Speech by Federal Minister Guido Westerwelle in the German Bundestag on extending Germany’s participation in the international security presence for Kosovo

20.05.2010 - Speech

-- Translation of advance text --

Madam President, ladies and gentlemen, Members of this House,

During the last 20 years, the Western Balkans have reminded us in a most painful manner that peace in Europe cannot be taken for granted. In the 1990s, we were forced to accept that Europe wasn’t able to prevent the return of war and destruction to its own soil. This experience in the nineties, when war and destruction came to our own continent, is a reminder that European integration most certainly hasn’t had its day as a peace project. That has to be said again, ladies and gentlemen, especially at this current point in time.

Two years after the declaration of independence, the situation in Kosovo is stable. This improvement in the security situation is due to the long standing efforts of KFOR. The mission’s success is also reflected in the new tasks performed by KFOR. Precisely because KFOR was successful, the soldiers have been able to focus more on training security forces in Kosovo since last year. Precisely because KFOR was successful, we can now greatly reduce the mission together with our Allies. The mandate I’m presenting to the Bundestag today together with the Federal Defence Minister provides for a reduction in the ceiling on Bundeswehr forces from 3500 to 2500. We’re confident that renewed reductions will soon be possible. We all agree in this House that military intervention can only ever be the last resort in international politics. This is an integral part of Germany’s foreign policy. Our aim is to create a Kosovo which can ensure its own security without the assistance of foreign troops, and we’ve made considerable progress towards this goal.

On the long and difficult road to Europe, Kosovo still has enormous challenges to tackle. The European Commission stated this in its 2009 progress report, and we should be open about these difficulties. Shortcomings in the fight against corruption and organized crime were expressly highlighted. Despite growth rates of between 4 and 5%, Kosovo is trailing behind Europe economically. I discussed all of these problems with President Fatmir Sejdiu in early May, and I’m confident he and his entire Government will address these problems with vigour. He can count on Europe’s support. Through the EULEX Rule of Law Mission, the EU has assumed responsibility. It wants to help Kosovo become part of Europe on the basis of equality.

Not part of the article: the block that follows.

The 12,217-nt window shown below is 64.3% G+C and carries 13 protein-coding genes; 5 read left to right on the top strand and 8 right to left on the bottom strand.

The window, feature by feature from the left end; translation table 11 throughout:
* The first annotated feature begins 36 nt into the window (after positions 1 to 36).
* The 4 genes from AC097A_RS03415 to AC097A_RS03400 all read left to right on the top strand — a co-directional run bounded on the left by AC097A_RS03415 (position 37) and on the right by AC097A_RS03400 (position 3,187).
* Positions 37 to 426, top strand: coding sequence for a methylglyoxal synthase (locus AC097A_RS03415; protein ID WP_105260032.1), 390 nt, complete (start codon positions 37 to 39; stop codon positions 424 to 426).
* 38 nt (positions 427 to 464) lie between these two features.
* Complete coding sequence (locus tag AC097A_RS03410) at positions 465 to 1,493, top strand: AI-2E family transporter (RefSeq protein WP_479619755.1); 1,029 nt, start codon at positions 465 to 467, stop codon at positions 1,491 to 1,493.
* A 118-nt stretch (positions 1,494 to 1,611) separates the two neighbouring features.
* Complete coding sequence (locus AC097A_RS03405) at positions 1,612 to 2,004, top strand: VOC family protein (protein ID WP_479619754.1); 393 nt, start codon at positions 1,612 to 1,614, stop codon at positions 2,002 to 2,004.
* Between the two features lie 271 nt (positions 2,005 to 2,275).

The key to a European future lies primarily in Kosovo itself. Kosovo should gradually take responsibility for its own security. During the last few months, Kosovo’s police force has taken on responsibility for Serbian Orthodox monasteries and other cultural sites in need of protection. This doesn’t sound particularly spectacular to us in Germany; but in view of a history of mutual attacks, this really is a remarkable achievement which constitutes substantial progress. We’re always quick to criticize when something we’ve planned doesn’t work out. But when something we planned together in this House across party lines does work out, then it should be pointed out and applauded. That’s my view at least.

Since independence, Kosovo Albanians have been the majority in their state. In recognizing the state of Kosovo, the international community expects Kosovo to deal responsibly with this new distribution of power. The new state’s constitution guarantees the security and equal rights of Kosovo Serbs, Roma living in Kosovo and other minorities. Only when all ethnic groups can live in peace and security will calm come to Kosovo. The local elections last autumn showed that the dividing lines between the ethnic groups are not as clear as radical forces in all groups are always claiming. In the areas in southern Kosovo where ethnic Serbs are in the majority, many people decided not to take part in an election boycott and went out to vote. That, too, is remarkable and says something about the people of Kosovo.

However, only by working with and not against Serbia is lasting peace possible in Kosovo. To that end, we have to bolster responsible forces both in Kosovo and in Serbia. We have encouraged President Boris Tadic to vigorously pursue a policy of understanding and reconciliation. I believe I speak on behalf of most Members of this House when I say I have the greatest respect for his courage and resolve in facing up those bent on confrontation and division. The vast majority of people in Serbia and Kosovo are tired of the humiliations, destruction and murders of the Balkan wars blocking the way ahead. No one will forget the victims of that period. Kosovo and Serbia are travelling along the same path into the future: a European path.

That the Western Balkans has a European perspective today is due not least to the men and women of the Bundeswehr. I’d therefore like to conclude by saying – not by way of a token remark but in all sincerity and on behalf of us all: they deserve our respect and our support. I thank them as well as their families and friends. Their courage and bravery make this mission possible. I ask for broad support for this mandate.

Thank you for your attention.

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